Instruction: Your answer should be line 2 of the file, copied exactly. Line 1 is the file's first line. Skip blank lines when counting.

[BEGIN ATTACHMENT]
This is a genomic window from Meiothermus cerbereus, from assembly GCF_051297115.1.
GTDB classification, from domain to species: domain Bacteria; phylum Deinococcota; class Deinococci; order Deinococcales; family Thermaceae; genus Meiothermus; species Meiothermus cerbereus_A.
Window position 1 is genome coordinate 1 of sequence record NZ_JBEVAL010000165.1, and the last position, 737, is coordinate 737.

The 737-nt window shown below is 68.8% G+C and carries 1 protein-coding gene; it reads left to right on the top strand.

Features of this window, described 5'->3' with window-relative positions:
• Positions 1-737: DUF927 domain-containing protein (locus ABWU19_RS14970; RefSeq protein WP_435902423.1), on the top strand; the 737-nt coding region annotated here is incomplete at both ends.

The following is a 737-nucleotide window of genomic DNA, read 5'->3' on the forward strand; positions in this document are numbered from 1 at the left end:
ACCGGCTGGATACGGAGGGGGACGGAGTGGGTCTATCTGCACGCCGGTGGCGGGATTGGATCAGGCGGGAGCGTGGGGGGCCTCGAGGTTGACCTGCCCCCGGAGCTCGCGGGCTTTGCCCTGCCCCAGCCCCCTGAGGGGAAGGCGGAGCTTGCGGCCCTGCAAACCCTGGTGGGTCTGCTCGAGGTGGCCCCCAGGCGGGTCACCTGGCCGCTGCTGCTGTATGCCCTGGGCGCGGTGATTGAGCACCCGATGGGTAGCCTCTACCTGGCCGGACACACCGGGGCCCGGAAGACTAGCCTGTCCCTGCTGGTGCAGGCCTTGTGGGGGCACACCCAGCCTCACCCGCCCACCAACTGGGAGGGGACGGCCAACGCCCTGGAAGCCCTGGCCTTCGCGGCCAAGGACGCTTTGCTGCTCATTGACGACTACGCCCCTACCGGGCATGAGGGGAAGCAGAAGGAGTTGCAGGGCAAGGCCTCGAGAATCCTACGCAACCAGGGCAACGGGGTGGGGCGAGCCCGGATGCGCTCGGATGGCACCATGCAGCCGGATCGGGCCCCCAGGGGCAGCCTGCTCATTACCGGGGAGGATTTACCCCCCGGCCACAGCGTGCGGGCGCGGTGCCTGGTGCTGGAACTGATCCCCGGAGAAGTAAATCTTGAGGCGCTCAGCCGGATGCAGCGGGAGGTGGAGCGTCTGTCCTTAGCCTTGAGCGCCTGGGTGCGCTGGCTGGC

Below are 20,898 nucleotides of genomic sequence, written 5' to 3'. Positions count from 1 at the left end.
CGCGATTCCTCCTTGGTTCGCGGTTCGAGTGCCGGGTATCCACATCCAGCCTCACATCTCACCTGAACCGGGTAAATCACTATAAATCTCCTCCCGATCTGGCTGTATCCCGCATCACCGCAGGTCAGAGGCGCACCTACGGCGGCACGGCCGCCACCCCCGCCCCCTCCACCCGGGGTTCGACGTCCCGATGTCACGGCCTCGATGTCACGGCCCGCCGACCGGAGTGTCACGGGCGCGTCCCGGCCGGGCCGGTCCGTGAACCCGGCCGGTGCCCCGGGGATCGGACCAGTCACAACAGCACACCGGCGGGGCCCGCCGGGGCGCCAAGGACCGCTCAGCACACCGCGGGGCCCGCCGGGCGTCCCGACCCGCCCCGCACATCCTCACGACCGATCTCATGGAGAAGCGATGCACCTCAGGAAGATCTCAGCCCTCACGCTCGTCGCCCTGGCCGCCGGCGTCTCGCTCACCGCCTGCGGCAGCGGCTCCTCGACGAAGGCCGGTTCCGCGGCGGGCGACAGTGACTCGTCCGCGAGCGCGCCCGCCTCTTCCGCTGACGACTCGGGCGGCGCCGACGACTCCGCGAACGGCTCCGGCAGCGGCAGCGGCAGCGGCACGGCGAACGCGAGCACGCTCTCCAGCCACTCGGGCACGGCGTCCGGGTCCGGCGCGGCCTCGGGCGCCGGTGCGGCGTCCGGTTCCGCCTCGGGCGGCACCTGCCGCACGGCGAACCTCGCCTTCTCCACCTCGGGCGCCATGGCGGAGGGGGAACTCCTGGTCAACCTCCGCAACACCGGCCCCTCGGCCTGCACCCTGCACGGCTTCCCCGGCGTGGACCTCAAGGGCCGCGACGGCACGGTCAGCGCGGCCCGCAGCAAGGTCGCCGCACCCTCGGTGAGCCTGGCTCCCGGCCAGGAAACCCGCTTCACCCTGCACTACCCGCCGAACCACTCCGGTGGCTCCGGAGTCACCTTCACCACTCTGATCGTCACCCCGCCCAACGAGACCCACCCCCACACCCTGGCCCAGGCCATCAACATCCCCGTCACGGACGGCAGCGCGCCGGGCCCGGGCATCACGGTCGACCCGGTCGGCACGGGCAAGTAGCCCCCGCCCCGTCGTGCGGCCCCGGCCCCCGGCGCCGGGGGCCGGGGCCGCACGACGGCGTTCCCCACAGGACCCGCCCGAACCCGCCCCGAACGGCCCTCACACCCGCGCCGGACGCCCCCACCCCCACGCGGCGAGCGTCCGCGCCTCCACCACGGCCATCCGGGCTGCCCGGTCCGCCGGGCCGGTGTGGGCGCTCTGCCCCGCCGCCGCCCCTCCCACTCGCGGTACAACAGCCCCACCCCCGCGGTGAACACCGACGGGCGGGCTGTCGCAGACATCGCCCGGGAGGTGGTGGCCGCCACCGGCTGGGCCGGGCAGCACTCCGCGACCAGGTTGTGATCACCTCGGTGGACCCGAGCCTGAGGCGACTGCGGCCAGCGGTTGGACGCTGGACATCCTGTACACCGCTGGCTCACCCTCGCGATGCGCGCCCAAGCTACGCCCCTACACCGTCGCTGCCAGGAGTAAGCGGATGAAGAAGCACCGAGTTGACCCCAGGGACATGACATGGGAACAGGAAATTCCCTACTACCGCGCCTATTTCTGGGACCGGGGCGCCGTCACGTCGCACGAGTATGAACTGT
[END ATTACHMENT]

GTDB classification, from domain to species: domain Bacteria; phylum Deinococcota; class Deinococci; order Deinococcales; family Thermaceae; genus Meiothermus; species Meiothermus cerbereus_A.